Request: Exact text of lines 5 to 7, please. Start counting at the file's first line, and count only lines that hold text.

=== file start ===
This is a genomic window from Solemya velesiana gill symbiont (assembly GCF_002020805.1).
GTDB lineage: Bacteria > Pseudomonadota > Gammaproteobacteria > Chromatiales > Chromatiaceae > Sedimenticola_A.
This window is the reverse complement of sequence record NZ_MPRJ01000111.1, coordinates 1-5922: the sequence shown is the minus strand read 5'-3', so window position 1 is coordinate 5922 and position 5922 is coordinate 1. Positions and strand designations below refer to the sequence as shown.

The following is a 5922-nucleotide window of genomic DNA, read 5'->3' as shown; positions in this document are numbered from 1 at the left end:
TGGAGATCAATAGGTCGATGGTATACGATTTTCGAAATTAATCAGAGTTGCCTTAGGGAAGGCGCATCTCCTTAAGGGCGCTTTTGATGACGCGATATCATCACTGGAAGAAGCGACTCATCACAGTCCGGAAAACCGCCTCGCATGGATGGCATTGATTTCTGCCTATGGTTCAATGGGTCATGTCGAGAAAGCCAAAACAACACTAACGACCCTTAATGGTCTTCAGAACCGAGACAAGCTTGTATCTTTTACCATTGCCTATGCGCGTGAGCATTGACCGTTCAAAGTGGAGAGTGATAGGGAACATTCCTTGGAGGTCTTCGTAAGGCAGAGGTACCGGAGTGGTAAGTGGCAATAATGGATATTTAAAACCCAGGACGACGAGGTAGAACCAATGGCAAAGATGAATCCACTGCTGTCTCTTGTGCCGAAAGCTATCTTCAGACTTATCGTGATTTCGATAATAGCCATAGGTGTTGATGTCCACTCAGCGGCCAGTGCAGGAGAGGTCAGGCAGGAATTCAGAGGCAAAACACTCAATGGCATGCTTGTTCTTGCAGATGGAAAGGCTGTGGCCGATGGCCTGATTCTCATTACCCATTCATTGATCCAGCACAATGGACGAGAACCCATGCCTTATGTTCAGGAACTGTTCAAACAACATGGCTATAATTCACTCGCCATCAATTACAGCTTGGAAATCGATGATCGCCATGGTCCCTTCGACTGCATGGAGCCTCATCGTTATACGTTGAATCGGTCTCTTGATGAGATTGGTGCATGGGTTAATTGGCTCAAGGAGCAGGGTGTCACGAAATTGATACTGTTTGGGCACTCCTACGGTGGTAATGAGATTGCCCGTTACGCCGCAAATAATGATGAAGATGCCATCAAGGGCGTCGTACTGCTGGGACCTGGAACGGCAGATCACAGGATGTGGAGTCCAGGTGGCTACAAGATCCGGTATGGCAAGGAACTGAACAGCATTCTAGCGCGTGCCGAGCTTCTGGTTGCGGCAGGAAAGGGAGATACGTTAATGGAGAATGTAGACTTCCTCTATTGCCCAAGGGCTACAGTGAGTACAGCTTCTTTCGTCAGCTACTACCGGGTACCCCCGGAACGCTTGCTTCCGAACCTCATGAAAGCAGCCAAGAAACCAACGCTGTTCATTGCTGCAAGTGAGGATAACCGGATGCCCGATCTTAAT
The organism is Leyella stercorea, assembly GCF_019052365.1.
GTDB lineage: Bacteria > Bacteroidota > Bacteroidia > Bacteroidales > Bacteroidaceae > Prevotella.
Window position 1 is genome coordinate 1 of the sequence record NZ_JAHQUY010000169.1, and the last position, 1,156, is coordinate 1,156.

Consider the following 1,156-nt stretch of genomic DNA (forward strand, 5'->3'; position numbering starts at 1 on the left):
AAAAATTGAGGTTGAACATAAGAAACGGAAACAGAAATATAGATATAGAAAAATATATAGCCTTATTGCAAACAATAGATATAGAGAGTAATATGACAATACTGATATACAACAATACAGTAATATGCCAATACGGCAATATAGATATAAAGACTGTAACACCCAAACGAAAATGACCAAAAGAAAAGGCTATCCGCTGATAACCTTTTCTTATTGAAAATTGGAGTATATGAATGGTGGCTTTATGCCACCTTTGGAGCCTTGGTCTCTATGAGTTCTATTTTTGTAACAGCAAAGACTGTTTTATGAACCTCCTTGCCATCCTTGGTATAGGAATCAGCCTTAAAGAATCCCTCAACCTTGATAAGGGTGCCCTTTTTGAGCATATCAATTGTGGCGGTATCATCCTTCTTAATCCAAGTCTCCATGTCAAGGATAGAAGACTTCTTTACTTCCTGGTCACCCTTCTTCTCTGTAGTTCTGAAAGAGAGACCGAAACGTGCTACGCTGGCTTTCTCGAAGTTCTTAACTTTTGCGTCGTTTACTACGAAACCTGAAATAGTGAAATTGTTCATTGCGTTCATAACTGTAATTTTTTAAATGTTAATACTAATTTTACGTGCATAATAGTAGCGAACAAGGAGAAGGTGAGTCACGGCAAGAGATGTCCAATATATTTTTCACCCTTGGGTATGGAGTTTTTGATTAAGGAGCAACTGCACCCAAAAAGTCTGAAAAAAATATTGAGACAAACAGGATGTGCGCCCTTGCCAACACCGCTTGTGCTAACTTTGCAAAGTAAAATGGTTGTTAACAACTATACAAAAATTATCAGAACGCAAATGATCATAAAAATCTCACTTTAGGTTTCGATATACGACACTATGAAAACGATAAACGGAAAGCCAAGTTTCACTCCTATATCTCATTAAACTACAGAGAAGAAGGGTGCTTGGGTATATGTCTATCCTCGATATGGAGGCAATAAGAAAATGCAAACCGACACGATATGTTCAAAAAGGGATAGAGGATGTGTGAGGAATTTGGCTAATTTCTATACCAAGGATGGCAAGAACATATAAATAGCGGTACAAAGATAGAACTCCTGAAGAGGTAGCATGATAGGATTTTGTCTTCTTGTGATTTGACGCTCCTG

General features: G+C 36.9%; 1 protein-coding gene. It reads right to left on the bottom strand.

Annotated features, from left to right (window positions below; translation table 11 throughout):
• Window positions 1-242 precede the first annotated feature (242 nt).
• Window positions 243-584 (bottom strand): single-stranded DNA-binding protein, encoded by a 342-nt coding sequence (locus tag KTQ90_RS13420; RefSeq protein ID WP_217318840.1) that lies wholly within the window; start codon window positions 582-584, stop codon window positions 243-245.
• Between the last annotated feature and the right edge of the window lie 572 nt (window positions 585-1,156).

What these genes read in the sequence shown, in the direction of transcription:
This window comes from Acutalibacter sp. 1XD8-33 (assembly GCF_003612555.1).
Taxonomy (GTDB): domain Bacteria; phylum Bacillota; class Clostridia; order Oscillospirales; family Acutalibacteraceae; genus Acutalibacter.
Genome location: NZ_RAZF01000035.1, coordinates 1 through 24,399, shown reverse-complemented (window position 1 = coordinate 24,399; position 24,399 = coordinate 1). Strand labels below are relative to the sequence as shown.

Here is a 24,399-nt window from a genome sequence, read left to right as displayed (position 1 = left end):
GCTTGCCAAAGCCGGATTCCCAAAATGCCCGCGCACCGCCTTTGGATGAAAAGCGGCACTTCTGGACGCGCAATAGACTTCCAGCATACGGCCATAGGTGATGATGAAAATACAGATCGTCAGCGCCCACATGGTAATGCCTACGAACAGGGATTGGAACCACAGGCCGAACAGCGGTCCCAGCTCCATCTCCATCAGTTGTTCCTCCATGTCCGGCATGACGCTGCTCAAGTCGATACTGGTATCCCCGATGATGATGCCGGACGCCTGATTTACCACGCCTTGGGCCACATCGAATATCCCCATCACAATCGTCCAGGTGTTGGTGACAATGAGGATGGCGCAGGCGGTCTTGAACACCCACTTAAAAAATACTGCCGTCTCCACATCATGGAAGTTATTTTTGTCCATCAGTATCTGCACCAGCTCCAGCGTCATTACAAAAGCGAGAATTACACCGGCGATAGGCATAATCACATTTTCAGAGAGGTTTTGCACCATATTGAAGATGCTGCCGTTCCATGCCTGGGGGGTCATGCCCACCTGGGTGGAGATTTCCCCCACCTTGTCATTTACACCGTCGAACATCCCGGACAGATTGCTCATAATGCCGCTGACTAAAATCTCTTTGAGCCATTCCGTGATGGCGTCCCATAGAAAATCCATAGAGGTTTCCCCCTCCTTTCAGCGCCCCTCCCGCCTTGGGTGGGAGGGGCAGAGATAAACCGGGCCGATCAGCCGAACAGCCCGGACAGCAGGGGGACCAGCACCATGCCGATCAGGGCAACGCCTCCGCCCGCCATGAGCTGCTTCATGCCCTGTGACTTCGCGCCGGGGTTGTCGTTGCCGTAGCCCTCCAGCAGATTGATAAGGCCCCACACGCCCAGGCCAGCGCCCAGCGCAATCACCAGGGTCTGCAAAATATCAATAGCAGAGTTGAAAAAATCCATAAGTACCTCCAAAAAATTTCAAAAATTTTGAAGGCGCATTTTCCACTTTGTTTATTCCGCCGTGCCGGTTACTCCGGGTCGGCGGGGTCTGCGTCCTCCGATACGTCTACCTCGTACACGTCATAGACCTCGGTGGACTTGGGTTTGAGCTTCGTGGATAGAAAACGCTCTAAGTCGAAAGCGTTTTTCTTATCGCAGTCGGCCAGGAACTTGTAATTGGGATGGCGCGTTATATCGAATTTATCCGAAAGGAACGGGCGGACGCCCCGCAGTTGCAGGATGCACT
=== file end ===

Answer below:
TGGAGATCAATAGGTCGATGGTATACGATTTTCGAAATTAATCAGAGTTGCCTTAGGGAAGGCGCATCTCCTTAAGGGCGCTTTTGATGACGCGATATCATCACTGGAAGAAGCGACTCATCACAGTCCGGAAAACCGCCTCGCATGGATGGCATTGATTTCTGCCTATGGTTCAATGGGTCATGTCGAGAAAGCCAAAACAACACTAACGACCCTTAATGGTCTTCAGAACCGAGACAAGCTTGTATCTTTTACCATTGCCTATGCGCGTGAGCATTGACCGTTCAAAGTGGAGAGTGATAGGGAACATTCCTTGGAGGTCTTCGTAAGGCAGAGGTACCGGAGTGGTAAGTGGCAATAATGGATATTTAAAACCCAGGACGACGAGGTAGAACCAATGGCAAAGATGAATCCACTGCTGTCTCTTGTGCCGAAAGCTATCTTCAGACTTATCGTGATTTCGATAATAGCCATAGGTGTTGATGTCCACTCAGCGGCCAGTGCAGGAGAGGTCAGGCAGGAATTCAGAGGCAAAACACTCAATGGCATGCTTGTTCTTGCAGATGGAAAGGCTGTGGCCGATGGCCTGATTCTCATTACCCATTCATTGATCCAGCACAATGGACGAGAACCCATGCCTTATGTTCAGGAACTGTTCAAACAACATGGCTATAATTCACTCGCCATCAATTACAGCTTGGAAATCGATGATCGCCATGGTCCCTTCGACTGCATGGAGCCTCATCGTTATACGTTGAATCGGTCTCTTGATGAGATTGGTGCATGGGTTAATTGGCTCAAGGAGCAGGGTGTCACGAAATTGATACTGTTTGGGCACTCCTACGGTGGTAATGAGATTGCCCGTTACGCCGCAAATAATGATGAAGATGCCATCAAGGGCGTCGTACTGCTGGGACCTGGAACGGCAGATCACAGGATGTGGAGTCCAGGTGGCTACAAGATCCGGTATGGCAAGGAACTGAACAGCATTCTAGCGCGTGCCGAGCTTCTGGTTGCGGCAGGAAAGGGAGATACGTTAATGGAGAATGTAGACTTCCTCTATTGCCCAAGGGCTACAGTGAGTACAGCTTCTTTCGTCAGCTACTACCGGGTACCCCCGGAACGCTTGCTTCCGAACCTCATGAAAGCAGCCAAGAAACCAACGCTGTTCATTGCTGCAAGTGAGGATAACCGGATGCCCGATCTTAAT
The organism is Leyella stercorea, assembly GCF_019052365.1.
GTDB lineage: Bacteria > Bacteroidota > Bacteroidia > Bacteroidales > Bacteroidaceae > Prevotella.